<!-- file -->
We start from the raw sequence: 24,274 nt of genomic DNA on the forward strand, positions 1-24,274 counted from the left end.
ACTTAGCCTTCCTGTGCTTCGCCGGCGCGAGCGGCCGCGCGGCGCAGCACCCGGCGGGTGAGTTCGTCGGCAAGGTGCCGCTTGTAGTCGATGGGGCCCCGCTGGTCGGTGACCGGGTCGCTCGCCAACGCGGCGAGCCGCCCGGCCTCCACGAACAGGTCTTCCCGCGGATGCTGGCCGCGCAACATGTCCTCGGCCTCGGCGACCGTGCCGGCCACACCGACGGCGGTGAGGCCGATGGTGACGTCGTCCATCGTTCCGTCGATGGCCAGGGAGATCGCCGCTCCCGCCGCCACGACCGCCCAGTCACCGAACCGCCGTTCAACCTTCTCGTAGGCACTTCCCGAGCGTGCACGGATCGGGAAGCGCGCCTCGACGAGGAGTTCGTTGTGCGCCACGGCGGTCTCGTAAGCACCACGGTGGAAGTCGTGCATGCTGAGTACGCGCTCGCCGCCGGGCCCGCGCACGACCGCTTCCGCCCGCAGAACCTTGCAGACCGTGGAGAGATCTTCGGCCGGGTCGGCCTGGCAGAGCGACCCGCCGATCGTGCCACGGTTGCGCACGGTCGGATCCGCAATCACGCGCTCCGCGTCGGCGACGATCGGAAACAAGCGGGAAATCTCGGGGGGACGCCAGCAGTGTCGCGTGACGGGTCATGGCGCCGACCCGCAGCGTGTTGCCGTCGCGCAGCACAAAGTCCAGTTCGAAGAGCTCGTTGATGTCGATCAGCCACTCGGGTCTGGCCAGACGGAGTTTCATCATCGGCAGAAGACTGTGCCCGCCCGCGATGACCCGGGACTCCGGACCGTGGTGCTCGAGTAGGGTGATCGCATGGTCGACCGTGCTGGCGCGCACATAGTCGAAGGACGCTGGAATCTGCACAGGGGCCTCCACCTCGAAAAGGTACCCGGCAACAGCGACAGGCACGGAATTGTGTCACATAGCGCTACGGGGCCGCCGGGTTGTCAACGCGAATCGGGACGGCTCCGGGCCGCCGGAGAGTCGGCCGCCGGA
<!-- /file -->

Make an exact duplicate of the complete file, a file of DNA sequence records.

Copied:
We start from the raw sequence: 24,274 nt of genomic DNA on the forward strand, positions 1-24,274 counted from the left end.
ACTTAGCCTTCCTGTGCTTCGCCGGCGCGAGCGGCCGCGCGGCGCAGCACCCGGCGGGTGAGTTCGTCGGCAAGGTGCCGCTTGTAGTCGATGGGGCCCCGCTGGTCGGTGACCGGGTCGCTCGCCAACGCGGCGAGCCGCCCGGCCTCCACGAACAGGTCTTCCCGCGGATGCTGGCCGCGCAACATGTCCTCGGCCTCGGCGACCGTGCCGGCCACACCGACGGCGGTGAGGCCGATGGTGACGTCGTCCATCGTTCCGTCGATGGCCAGGGAGATCGCCGCTCCCGCCGCCACGACCGCCCAGTCACCGAACCGCCGTTCAACCTTCTCGTAGGCACTTCCCGAGCGTGCACGGATCGGGAAGCGCGCCTCGACGAGGAGTTCGTTGTGCGCCACGGCGGTCTCGTAAGCACCACGGTGGAAGTCGTGCATGCTGAGTACGCGCTCGCCGCCGGGCCCGCGCACGACCGCTTCCGCCCGCAGAACCTTGCAGACCGTGGAGAGATCTTCGGCCGGGTCGGCCTGGCAGAGCGACCCGCCGATCGTGCCACGGTTGCGCACGGTCGGATCCGCAATCACGCGCTCCGCGTCGGCGACGATCGGAAACAAGCGGGAAATCTCGGGGGGACGCCAGCAGTGTCGCGTGACGGGTCATGGCGCCGACCCGCAGCGTGTTGCCGTCGCGCAGCACAAAGTCCAGTTCGAAGAGCTCGTTGATGTCGATCAGCCACTCGGGTCTGGCCAGACGGAGTTTCATCATCGGCAGAAGACTGTGCCCGCCCGCGATGACCCGGGACTCCGGACCGTGGTGCTCGAGTAGGGTGATCGCATGGTCGACCGTGCTGGCGCGCACATAGTCGAAGGACGCTGGAATCTGCACAGGGGCCTCCACCTCGAAAAGGTACCCGGCAACAGCGACAGGCACGGAATTGTGTCACATAGCGCTACGGGGCCGCCGGGTTGTCAACGCGAATCGGGACGGCTCCGGGCCGCCGGAGAGTCGGCCGCCGGA